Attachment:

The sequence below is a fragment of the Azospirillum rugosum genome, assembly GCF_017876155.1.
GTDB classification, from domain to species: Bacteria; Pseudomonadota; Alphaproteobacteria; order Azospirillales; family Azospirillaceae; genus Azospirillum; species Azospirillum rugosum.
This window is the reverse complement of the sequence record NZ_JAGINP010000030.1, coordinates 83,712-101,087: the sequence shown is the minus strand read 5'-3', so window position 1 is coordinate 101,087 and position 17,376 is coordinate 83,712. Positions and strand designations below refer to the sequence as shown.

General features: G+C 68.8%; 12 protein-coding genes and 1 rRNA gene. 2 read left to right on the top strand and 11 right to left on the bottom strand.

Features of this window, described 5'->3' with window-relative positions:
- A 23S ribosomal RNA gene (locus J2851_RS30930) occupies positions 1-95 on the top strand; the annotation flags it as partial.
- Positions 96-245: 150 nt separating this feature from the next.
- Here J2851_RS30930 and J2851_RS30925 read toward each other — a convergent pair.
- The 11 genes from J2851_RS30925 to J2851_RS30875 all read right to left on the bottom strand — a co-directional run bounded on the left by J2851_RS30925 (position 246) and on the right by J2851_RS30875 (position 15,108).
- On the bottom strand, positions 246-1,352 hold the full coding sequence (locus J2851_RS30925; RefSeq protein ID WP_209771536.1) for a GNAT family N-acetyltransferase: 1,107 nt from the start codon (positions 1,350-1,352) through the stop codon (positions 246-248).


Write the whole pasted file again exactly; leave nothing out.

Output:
The sequence below is a fragment of the Azospirillum rugosum genome, assembly GCF_017876155.1.
GTDB classification, from domain to species: Bacteria; Pseudomonadota; Alphaproteobacteria; order Azospirillales; family Azospirillaceae; genus Azospirillum; species Azospirillum rugosum.
This window is the reverse complement of the sequence record NZ_JAGINP010000030.1, coordinates 83,712-101,087: the sequence shown is the minus strand read 5'-3', so window position 1 is coordinate 101,087 and position 17,376 is coordinate 83,712. Positions and strand designations below refer to the sequence as shown.

General features: G+C 68.8%; 12 protein-coding genes and 1 rRNA gene. 2 read left to right on the top strand and 11 right to left on the bottom strand.

Features of this window, described 5'->3' with window-relative positions:
- A 23S ribosomal RNA gene (locus J2851_RS30930) occupies positions 1-95 on the top strand; the annotation flags it as partial.
- Positions 96-245: 150 nt separating this feature from the next.
- Here J2851_RS30930 and J2851_RS30925 read toward each other — a convergent pair.
- The 11 genes from J2851_RS30925 to J2851_RS30875 all read right to left on the bottom strand — a co-directional run bounded on the left by J2851_RS30925 (position 246) and on the right by J2851_RS30875 (position 15,108).
- On the bottom strand, positions 246-1,352 hold the full coding sequence (locus J2851_RS30925; RefSeq protein ID WP_209771536.1) for a GNAT family N-acetyltransferase: 1,107 nt from the start codon (positions 1,350-1,352) through the stop codon (positions 246-248).